His interest in biological theory and in the effects of bereavement led to his last book, a biography of Darwin; Charles Darwin: a biography, London, Hutchinson, 1990, which related the scientist’s chronic ill health and recurrent anxiety and depression to the early death of his mother. This book was published only a few weeks before Bowlby’s death. His studies of attachment had two main consequences. First, his theories prompted a large body of research, ranging from studies of attachment between infants and their mothers to the effects of bereavement and the severance of social ties in adult life. Second, his demonstration that in the case of small children even brief periods of separation from their mothers can have serious emotional consequences led to important changes in hospital practice.
It is now taken for granted that parents should be allowed free access to their sick children in hospital and vice versa, but before Bowlby’s work this was by no means common practice. Bowlby reinforced his case that such separations were traumatic by making a series of films with James Robertson, of which the most famous is A two-year old goes to hospital. No one who saw the misery experienced by the child in this film could remain unmoved. Bowlby’s work has saved hundreds of small children from unnecessary emotional distress.
John Bowlby received his training as a psychoanalyst from Joan Rivière, and was supervised by Melanie Klein. It is a tribute to his independence to point out that neither of these two formidable ladies appears to have had the slightest effect on his subsequent development. Whereas the majority of psychoanalysts, especially those belonging to the Kleinian persuasion, emphasize the importance of the patient’s inner world or fantasy as providing the origin of neurotic symptoms, Bowlby remained firmly convinced that traumatic events in real life were more significant; not only separation and loss but also parental threats of abandonment and other cruelties. At one time psychoanalysis was under such heavy attack from biologically minded psychiatrists that it was in danger of total oblivion.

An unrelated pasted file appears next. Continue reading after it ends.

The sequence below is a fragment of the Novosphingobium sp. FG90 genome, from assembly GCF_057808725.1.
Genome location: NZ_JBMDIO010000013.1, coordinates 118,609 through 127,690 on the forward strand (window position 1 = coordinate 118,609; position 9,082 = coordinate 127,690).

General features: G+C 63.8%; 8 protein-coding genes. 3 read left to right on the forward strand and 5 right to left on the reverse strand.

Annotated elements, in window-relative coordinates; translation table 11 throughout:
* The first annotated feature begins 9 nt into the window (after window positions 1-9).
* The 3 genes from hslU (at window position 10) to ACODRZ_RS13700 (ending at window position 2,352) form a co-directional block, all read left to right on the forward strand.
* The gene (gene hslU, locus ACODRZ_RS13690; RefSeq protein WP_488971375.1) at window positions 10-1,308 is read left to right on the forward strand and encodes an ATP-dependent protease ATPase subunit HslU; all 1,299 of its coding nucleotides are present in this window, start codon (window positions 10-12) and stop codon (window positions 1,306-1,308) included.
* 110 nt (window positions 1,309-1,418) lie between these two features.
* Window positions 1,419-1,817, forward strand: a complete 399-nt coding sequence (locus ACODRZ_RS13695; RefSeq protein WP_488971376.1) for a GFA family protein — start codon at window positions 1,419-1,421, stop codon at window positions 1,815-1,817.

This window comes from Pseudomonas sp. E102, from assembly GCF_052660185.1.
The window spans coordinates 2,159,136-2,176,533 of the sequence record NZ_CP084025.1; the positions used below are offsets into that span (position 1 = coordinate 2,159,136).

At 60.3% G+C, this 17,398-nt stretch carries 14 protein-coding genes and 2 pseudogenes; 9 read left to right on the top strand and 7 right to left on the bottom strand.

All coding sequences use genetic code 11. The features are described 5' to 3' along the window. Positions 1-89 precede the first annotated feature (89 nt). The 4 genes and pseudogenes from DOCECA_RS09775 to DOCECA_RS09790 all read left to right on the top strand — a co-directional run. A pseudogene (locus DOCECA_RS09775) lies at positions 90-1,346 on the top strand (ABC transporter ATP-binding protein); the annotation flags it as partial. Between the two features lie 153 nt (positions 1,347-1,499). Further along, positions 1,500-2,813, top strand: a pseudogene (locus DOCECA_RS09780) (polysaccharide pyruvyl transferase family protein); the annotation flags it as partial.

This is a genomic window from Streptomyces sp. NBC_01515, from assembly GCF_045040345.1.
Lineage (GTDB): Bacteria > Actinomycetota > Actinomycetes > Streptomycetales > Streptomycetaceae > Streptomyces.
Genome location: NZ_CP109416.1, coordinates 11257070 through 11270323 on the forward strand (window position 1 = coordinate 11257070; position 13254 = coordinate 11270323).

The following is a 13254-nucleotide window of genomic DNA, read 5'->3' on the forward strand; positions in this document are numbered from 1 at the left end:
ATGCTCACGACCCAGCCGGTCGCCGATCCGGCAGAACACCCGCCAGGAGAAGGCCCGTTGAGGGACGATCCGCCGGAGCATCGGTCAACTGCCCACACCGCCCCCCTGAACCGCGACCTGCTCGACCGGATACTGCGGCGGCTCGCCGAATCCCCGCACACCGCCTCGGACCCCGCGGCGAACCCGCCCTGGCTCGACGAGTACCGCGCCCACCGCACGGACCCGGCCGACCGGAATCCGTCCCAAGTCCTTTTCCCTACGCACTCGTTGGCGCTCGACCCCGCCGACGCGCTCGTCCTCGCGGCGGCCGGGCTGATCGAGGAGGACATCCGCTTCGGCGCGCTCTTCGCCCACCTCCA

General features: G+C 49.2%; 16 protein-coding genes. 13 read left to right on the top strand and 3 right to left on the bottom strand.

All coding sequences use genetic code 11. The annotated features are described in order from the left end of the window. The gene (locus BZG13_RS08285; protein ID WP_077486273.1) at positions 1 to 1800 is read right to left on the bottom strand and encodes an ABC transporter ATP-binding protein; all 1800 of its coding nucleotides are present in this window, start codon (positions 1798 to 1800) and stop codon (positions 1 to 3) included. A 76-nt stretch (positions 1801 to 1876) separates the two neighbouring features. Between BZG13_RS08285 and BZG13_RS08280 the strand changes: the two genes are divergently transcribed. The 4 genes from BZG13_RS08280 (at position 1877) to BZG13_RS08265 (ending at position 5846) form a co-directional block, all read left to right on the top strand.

Bowlby, by continuing to call himself a psychoanalyst, and by conscientiously supporting his conclusions with objective research, demonstrated that at least some aspects of psychoanalytic theory could attain scientific respectability. This admirable and unusually detached stance, however, may have caused his achievements to have been underestimated during his lifetime. Biologically minded psychiatrists tend to be suspicious of anyone calling himself a psychoanalyst, while the psychoanalytic establishment regarded Bowlby as something of a renegade.
His independence of mind made him unclassifiable and this has delayed the final recognition of his proper status. As a psychiatrist, Bowlby was a warm, caring human being with an unusual capacity for attentive listening. In spite of his eminence he was not in the least self-important. He always remained entirely approachable and ready to learn from others. He was an excellent teacher and greatly in demand as a lecturer. Posterity will recognize that John Bowlby’s contributions to psychiatric knowledge, and to the care of children, mark him as one of the three or four most important psychiatrists of the 20th century.
He married Ursula Longstaff in 1938. They had two daughters and two sons. He was a committed family man, fond of outdoor pursuits including walking, shooting and natural history. Most holidays were spent on the Isle of Skye, and it was there that he died.
[The Times, 14 Sept,13 Oct 1990;The Independent, 5,13,18 Sept 1990; The Guardian, 5 Sept 1990; The Daily Telegraph, 7 Sept 1990, book review 22 Sept; Brit.med.J., 1987,295,157-8; New Scientist, 4 Aug 1977,286]